The Premier League and English Football League have agreed the dates for the summer transfer window.
The window will open on July 27, the day after the final round of Premier League matches, and run for 10 weeks until Monday October 5, subject to FIFA approval.
In addition an extra EFL window has been agreed, running from October 5 through to 5pm BST on October 16. During this time Premier League clubs will be able to trade with EFL clubs, either loans or permanent deals, but will not be able to trade with each other.
The 10-week window is two weeks shorter than the last two windows, which have run from mid-May through to early August, before the Premier League season began.
Prior to that, the window traditionally ran through to the end of August, with the change designed to minimise disruption to squads while matches were taking place.
However, other European leagues stuck with the original dates, meaning there were effectively two transfer deadlines that continued to create uncertainty once matches were underway.
Of course, the coronavirus pandemic and subsequent three-month shutdown saw the entire football calendar ripped up. These dates look to be the fairest compromise, even though matches will still be taking place while it is open. The Europa League and Champions League are scheduled for August, with the 2020-21 Premier League season pencilled in to begin the weekend of September 12, less than two months after the end of the previous campaign.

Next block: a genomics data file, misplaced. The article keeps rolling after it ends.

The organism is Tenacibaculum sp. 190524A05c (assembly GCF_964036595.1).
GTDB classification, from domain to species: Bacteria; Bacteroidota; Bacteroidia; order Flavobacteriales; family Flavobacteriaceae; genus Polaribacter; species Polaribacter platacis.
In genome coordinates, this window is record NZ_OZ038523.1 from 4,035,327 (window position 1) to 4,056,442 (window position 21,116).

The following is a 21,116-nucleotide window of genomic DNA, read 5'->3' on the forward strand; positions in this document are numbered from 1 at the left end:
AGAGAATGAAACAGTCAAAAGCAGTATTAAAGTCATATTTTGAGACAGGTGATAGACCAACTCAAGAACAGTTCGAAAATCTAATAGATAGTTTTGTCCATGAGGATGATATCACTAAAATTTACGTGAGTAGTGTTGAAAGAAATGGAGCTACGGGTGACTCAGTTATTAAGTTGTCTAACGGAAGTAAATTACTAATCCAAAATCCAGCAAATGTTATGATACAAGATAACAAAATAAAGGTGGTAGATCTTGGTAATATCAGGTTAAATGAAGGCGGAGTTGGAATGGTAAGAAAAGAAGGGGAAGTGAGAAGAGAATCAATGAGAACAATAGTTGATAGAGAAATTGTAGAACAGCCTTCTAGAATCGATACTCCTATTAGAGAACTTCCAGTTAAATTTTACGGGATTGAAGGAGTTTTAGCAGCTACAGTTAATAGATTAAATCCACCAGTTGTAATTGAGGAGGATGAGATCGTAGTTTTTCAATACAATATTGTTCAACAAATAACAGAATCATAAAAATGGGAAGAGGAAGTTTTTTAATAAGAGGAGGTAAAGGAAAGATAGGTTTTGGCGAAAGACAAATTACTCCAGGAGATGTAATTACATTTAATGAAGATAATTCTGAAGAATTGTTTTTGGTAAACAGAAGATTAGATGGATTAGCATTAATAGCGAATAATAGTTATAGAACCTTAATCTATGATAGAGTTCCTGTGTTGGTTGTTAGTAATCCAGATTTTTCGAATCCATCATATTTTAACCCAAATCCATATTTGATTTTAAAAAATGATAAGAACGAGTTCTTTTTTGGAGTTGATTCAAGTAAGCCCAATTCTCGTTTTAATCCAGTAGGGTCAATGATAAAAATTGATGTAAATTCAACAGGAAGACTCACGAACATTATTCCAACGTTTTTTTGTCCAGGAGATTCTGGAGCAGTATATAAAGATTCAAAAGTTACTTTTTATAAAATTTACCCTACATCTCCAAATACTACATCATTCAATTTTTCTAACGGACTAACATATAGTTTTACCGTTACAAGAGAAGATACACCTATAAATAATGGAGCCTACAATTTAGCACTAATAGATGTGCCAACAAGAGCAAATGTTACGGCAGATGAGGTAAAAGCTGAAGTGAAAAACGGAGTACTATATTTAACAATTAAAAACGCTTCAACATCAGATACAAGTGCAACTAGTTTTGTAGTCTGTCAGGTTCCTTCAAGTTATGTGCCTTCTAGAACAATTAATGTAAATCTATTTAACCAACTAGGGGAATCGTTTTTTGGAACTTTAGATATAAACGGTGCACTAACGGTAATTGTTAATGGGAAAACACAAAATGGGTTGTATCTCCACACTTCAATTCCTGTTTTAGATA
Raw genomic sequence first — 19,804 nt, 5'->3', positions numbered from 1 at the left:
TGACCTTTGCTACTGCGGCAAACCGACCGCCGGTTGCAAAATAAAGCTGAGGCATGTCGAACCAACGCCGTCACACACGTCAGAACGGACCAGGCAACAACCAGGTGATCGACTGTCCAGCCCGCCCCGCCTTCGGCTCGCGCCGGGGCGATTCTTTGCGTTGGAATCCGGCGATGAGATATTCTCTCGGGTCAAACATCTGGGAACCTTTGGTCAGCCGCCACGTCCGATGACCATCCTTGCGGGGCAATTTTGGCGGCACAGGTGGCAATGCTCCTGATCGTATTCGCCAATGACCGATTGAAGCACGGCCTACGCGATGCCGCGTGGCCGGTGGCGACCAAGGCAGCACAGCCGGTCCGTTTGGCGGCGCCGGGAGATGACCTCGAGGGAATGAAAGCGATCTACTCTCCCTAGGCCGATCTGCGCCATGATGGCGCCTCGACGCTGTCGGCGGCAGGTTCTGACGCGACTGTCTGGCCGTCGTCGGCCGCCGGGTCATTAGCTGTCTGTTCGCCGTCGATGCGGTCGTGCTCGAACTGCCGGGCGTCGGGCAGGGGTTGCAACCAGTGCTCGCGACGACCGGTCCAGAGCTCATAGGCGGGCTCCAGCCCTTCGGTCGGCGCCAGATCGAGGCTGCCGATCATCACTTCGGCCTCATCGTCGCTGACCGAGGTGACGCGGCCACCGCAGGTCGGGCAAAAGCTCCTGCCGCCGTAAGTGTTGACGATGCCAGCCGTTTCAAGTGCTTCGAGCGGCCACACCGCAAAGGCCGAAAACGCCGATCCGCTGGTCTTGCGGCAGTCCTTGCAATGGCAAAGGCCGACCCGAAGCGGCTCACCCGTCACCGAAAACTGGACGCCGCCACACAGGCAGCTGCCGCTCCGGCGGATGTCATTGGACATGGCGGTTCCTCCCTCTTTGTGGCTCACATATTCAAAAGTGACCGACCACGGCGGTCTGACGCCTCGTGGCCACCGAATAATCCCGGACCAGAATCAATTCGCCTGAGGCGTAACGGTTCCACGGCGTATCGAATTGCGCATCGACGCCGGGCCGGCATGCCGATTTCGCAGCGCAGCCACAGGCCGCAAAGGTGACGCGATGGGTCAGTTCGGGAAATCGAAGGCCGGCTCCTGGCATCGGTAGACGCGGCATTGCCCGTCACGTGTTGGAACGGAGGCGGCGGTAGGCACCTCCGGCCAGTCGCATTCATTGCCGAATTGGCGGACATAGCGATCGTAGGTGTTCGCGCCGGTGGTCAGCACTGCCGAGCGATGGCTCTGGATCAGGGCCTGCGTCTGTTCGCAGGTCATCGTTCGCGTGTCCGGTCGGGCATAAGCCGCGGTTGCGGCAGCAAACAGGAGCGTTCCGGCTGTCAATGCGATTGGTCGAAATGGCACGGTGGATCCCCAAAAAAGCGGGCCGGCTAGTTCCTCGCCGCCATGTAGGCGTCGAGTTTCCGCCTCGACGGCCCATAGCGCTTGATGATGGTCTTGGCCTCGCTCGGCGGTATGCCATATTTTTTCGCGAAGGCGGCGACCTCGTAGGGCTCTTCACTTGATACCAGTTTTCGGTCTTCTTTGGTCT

For Everton, it makes the challenge of rebuilding the squad even tougher. Carlo Ancelotti is in desperate need of recruits, but Marcel Brands also needs to ship a whole heap of unwanted players off the wage bill to help balance the books. Covid-19 has also impacted on the club’s finances, meaning the Dutchman will have to get even more creative in the transfer market.
The International Football Association Board has also approved the use of five substitutes next season. The use of five subs was brought in during the restart to aid player welfare, given they were expected to play a number of matches in a short space of time after the three-month break. With the end of 2019-20 virtually rolling straight into 2020-21 and further fixture congestion almost certain, IFAB say the rule can stay for now, though it is up to the Premier League whether they take up that option.
I’m fairly sure that they will, though the move would prove controversial as it seen to be adversely benefitting the bigger sides, who already enjoy the benefit of having larger squads.